7 JUDGE MOLOTO: Thank you very much. We will take the break and

8 come back at 4.00.

9 Court adjourned.

10 --- Recess taken at 3.32 p.m.

11 --- On resuming at 4.03 p.m.

12 JUDGE MOLOTO: Yes, Mr. Milovancevic.

13 MR. MILOVANCEVIC: [Interpretation] Thank you, Your Honour.

14 Q. Witness, a while ago we looked at a portion of Ognjen Biserko's

15 statement. My question is: Which day was it that pursuant to an order of

16 the Ministry of the Interior of the Republic of Croatia that you tried to

17 seize weapons from the Knin police station?

18 A. There were two different times. The first was between the 16th

19 and the 17th of August, and the second was on the 17th of August at about

20 1200 hours.

21 Q. When did the break-in into the weapons depot of the reserve police

22 forces in Knin occur? Was that before or after your attempts?

23 A. The seizure of weapons occurred afterwards.

24 Q. That's sufficient. Thank you.

25 Do you remember being asked by the Prosecutor in cross-examination

Page 7159

1 whether the speeches made by the Serb leaders in Krajina saying that the

2 government was an Ustasha government were making people scared?

3 A. I don't remember that question.

4 Q. Can we please look at Exhibit 237?

5 Before the document appears on our screens, Witness, this is a

6 transcript of a conversation dated the 14th of October, 1990, between

7 Ministers Martin Spegelj and Josip Boljkovac. Can you please tell us what

8 sort of minister Martin Spegelj was?

9 A. He was Croatia's Minister of Defence.

10 Q. Thank you. As for Josip Boljkovac, you said he was the minister

11 who appointed you and because of whom you were called an Ustasha. Do you

12 remember that?

13 A. Yes. I remember that.

14 Q. Thank you. Do you have a document in English on the screen in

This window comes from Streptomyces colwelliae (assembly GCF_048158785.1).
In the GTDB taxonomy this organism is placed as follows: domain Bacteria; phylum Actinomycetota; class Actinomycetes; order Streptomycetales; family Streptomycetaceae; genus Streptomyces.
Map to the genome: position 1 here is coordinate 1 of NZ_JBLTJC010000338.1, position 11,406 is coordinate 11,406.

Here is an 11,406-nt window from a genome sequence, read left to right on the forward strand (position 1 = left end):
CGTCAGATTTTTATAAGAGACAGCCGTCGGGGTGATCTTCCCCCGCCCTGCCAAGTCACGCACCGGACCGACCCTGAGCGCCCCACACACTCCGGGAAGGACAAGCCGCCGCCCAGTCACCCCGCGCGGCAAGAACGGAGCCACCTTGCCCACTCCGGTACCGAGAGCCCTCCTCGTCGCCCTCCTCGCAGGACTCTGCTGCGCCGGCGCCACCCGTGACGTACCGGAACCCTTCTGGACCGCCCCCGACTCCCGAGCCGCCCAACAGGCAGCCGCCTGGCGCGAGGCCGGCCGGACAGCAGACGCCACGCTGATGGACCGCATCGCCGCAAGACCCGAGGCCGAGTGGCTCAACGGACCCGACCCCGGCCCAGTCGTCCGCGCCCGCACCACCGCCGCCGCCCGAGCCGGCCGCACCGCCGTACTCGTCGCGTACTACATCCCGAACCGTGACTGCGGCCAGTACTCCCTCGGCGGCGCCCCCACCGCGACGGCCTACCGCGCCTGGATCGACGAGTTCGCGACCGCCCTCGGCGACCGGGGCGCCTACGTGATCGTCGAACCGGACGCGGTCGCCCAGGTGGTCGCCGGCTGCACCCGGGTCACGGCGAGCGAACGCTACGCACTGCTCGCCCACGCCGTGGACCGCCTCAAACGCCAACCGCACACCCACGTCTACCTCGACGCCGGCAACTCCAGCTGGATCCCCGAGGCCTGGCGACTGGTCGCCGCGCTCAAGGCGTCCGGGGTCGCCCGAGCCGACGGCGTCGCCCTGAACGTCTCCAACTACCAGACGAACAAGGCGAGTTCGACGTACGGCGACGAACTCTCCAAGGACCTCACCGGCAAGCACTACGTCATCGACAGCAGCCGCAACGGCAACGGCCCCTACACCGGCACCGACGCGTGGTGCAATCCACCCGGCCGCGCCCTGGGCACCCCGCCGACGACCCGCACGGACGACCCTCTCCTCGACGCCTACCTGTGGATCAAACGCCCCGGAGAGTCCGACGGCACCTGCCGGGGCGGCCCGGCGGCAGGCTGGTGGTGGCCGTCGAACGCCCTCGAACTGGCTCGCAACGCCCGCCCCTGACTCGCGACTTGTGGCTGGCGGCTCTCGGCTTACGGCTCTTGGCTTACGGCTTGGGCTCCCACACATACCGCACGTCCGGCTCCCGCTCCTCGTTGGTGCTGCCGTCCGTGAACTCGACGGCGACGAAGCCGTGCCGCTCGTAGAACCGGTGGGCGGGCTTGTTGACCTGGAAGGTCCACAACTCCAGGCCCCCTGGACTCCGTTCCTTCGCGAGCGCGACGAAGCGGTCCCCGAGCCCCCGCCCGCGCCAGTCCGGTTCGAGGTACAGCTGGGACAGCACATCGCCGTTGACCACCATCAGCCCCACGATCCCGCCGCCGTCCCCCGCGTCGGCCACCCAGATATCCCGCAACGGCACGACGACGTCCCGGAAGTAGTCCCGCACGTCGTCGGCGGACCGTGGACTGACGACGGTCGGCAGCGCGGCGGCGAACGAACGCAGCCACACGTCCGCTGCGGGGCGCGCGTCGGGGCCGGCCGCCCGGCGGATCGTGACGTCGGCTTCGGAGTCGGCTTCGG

15 front of you? This is a conversation of the 14th of October, 1990. I

16 will read the first paragraph out to you.

17 Martin Spegelj says: "Listen, if the need arises at a crucial

18 moment, find two or three men to get rid of the most dangerous ones."

19 Mr. Boljkovac replies: "All right."

20 Martin Spegelj goes on to say: "Get them to get rid of them

21 physically. Somebody goes to the flat, a courier. He appears at the

22 door. Bang, bang, bang. Then goes down the stairs."

23 Josip Boljkovac replies: "And then they call the police to ask

24 who had done that."

25 Martin Spegelj proceeds: "Then he goes down the stairs, goes to

Page 7160

1 the next one, kills the next one, too, at the same time and that's that.

2 The most dangerous ones must be killed at their doorstep, regardless of

3 the women and children, regardless of anything."

4 Witness, do you understand this paragraph?

5 A. Yes. I understand what you are saying.

6 Q. We have here Croatia's defence minister asking the minister the

7 interior to make some people available for some killings. Does that not

8 appear to be a fact?

9 JUDGE MOLOTO: Mr. Whiting.

10 MR. WHITING: Your Honour, I'm not sure how this arises out of